On my first visit to Tamana in Kumamoto, we headed straight for the popular temple that houses a giant, 40-ton bell (which you can have the pleasure of ringing if you arrive at the right time of day). On the second trip, my friend was keen to see this famous site and we programmed the satnav (satellite navigation) accordingly, but when we arrived at a spot near the center of the city, I knew we must have made a mistake – the temple I visited previously was way up on a hill. As it turns out, there are two temples in Tamana under the same name – the small one in the town is called the Rengein Tanjyoji Temple, and the one on the hill is more often just called the Tanjyoji Temple – you can see where the confusion arose! On the plus side, we had stumbled upon a whole new attraction and didn’t regret the mistake at all.
Arriving at this different temple, the first thing that struck me was how new it all was – it looked fresh out the packet like we were the first people who had ever visited it. Much of the complex was completed in 2011, but if you had told me that it had only been unveiled a month ago, that would have seemed just as likely.
The other thing that struck me was that there was nobody else there. It was a Sunday, so no reason why workers and schoolgoers wouldn’t be visiting, but it was completely deserted and eerily quiet – bliss, in other words, compared to usually overcrowded tourist attractions.
The corridor leading down to the South Gate is perfectly symmetrical – stone lanterns line the untrodden pathway, with trees and bushes behind to blend into the hillside. The gate is 15 meters tall and houses the statues of the Four Heavenly Kings.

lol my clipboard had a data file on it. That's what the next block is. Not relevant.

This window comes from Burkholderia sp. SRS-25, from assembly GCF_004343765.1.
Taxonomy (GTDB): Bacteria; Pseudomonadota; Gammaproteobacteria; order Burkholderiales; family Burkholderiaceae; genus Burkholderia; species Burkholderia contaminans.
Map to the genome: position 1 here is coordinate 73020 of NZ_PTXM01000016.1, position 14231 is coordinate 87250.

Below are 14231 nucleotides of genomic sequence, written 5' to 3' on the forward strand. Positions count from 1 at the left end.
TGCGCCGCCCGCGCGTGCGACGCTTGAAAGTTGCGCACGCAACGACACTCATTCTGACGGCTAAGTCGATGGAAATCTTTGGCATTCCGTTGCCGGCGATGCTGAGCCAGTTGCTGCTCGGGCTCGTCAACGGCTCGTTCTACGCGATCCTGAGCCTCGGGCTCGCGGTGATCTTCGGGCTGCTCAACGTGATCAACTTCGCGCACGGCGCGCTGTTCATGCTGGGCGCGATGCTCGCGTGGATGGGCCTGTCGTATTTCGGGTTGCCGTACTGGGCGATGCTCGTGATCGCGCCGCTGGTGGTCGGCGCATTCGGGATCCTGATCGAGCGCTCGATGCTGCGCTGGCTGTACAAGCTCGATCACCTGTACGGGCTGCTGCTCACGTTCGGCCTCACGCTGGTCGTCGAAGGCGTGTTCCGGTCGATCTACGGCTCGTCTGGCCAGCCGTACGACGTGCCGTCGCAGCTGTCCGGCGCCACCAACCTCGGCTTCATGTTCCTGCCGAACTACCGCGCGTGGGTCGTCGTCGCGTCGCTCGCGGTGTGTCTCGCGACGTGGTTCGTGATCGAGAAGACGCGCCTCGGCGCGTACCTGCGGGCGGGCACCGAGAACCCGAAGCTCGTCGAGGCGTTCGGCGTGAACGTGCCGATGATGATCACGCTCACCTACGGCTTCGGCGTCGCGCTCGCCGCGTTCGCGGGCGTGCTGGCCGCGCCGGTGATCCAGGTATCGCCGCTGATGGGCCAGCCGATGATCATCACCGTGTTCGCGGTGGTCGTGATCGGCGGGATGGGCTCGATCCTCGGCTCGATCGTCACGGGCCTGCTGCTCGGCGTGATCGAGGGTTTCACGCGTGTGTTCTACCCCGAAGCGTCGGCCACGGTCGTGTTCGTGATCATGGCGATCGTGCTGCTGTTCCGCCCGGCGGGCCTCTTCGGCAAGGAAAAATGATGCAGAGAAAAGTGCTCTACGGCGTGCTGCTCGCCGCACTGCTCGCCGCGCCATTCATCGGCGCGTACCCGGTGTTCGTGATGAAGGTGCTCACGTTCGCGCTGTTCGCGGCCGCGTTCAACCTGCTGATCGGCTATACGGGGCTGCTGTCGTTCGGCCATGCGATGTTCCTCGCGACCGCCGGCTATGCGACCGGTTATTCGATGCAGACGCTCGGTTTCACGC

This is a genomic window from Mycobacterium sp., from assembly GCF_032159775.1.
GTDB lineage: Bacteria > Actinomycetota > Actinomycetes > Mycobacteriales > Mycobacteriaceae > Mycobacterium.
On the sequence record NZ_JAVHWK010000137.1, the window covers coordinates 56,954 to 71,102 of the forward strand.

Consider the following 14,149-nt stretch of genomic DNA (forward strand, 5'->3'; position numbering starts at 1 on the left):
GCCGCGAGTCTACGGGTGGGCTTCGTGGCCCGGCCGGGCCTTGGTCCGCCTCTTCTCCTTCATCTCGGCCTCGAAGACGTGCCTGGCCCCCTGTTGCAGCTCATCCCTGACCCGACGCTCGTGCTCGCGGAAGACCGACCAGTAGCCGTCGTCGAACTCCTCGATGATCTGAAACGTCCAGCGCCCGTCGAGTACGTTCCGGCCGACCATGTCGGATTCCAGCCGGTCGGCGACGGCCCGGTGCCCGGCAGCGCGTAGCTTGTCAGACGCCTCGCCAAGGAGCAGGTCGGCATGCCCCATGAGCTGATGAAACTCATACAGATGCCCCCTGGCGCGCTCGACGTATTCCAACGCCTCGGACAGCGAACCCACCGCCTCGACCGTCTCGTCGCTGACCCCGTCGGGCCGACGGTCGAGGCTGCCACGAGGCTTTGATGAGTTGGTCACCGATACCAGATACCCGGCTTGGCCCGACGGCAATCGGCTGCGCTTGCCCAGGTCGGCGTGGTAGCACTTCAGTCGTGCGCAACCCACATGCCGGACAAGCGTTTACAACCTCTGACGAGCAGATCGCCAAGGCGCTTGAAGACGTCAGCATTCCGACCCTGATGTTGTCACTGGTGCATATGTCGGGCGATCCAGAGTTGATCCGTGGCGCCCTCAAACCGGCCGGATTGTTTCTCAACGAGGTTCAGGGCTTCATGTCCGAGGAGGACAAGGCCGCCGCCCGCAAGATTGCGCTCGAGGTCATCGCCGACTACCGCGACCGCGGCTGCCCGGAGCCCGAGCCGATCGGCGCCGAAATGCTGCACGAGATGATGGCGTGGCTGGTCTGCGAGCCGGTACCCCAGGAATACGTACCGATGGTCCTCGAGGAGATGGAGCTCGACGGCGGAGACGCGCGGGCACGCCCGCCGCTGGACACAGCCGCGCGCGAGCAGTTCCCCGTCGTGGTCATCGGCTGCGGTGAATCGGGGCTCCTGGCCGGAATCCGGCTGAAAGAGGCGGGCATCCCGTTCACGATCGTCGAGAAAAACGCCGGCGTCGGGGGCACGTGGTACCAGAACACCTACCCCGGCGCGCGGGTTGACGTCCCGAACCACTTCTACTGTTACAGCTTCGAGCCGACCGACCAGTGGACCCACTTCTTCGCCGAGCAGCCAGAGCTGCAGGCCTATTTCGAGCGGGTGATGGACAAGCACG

It took more than five years to make the statues that are crafted of cypress wood with crystals serving as the eyes of the Kings, which explains the lifelike glint in the eye when you look at them. At 4 meters tall, the statues are colorful, imposing and vaguely frightening – look beneath their feet to see them trampling the devil.
Completed in 1997, the Heisei five-story pagoda is older than other structures on the grounds, but the vibrant red exterior still has a fresh-paint feel about it with its majestic golden embellishments reaching skywards between the trees. Set out on a little koi-filled pond next to the main building, this is the most picturesque spot in the temple, particularly when the pagoda is backed by clear blue skies.
The temple is dedicated to the Buddhist Saint Koen, a profound scholar.
To say that we stumbled on this little temple quite by accident, it turned out to be a highlight of the trip. While there are no vibrant festivals held there at certain times throughout the year, our visit was the epitome of peace and tranquillity – there wasn’t another soul to be seen, and wandering around in the quiet morning sunshine was just the sort of relaxing outing we were hoping for.